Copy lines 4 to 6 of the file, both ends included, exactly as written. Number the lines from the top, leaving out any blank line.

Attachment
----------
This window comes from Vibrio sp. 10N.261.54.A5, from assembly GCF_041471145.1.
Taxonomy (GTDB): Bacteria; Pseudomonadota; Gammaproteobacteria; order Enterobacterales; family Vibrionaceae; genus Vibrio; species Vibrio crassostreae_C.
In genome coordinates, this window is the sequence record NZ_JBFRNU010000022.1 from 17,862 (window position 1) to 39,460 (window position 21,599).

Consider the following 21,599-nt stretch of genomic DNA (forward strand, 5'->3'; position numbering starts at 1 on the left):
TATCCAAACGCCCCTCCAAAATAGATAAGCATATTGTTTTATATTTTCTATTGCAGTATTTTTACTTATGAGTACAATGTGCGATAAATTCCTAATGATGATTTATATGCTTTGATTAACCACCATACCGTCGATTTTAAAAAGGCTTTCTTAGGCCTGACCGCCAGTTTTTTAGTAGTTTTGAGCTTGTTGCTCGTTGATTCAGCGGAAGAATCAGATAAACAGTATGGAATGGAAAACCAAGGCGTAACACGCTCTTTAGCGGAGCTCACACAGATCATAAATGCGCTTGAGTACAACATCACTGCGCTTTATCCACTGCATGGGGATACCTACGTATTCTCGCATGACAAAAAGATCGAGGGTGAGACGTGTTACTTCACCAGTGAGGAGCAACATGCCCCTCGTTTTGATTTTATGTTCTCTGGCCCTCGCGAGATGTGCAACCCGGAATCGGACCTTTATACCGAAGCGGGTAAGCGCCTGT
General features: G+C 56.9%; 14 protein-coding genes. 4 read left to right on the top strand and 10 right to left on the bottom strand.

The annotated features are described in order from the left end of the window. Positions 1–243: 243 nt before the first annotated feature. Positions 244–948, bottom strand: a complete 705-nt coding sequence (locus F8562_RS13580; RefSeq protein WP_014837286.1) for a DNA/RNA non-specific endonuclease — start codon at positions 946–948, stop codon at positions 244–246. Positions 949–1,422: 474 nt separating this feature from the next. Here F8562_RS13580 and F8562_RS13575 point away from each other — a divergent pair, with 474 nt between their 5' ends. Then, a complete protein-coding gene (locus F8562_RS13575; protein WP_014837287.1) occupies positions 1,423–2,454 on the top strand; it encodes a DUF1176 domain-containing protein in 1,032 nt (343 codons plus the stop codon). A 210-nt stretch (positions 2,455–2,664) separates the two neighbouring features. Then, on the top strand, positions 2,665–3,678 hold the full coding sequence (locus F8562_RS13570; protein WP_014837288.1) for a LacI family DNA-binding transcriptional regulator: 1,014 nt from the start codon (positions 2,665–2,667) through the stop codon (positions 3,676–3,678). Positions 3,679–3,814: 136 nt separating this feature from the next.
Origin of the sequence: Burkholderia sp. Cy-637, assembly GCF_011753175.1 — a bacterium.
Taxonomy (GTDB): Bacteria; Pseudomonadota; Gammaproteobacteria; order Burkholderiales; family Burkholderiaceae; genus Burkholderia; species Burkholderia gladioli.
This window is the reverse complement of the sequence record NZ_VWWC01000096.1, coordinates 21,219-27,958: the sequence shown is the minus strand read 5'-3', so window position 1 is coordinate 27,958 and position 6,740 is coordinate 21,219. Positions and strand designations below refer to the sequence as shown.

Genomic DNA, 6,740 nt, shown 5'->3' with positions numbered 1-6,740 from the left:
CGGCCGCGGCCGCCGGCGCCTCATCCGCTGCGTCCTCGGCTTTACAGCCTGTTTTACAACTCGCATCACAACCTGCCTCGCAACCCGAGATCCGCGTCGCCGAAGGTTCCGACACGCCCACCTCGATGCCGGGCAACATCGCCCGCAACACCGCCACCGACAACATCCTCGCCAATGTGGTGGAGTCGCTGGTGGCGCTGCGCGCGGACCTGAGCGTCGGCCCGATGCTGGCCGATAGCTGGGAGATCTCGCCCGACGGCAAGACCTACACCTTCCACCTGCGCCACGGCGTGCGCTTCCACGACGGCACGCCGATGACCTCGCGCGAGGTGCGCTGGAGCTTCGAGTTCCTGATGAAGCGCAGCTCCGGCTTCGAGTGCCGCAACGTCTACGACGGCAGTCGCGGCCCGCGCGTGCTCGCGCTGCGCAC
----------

Consider the following 21,599-nt stretch of genomic DNA (forward strand, 5'->3'; position numbering starts at 1 on the left):
TATCCAAACGCCCCTCCAAAATAGATAAGCATATTGTTTTATATTTTCTATTGCAGTATTTTTACTTATGAGTACAATGTGCGATAAATTCCTAATGATGATTTATATGCTTTGATTAACCACCATACCGTCGATTTTAAAAAGGCTTTCTTAGGCCTGACCGCCAGTTTTTTAGTAGTTTTGAGCTTGTTGCTCGTTGATTCAGCGGAAGAATCAGATAAACAGTATGGAATGGAAAACCAAGGCGTAACACGCTCTTTAGCGGAGCTCACACAGATCATAAATGCGCTTGAGTACAACATCACTGCGCTTTATCCACTGCATGGGGATACCTACGTATTCTCGCATGACAAAAAGATCGAGGGTGAGACGTGTTACTTCACCAGTGAGGAGCAACATGCCCCTCGTTTTGATTTTATGTTCTCTGGCCCTCGCGAGATGTGCAACCCGGAATCGGACCTTTATACCGAAGCGGGTAAGCGCCTGT
General features: G+C 56.9%; 14 protein-coding genes. 4 read left to right on the top strand and 10 right to left on the bottom strand.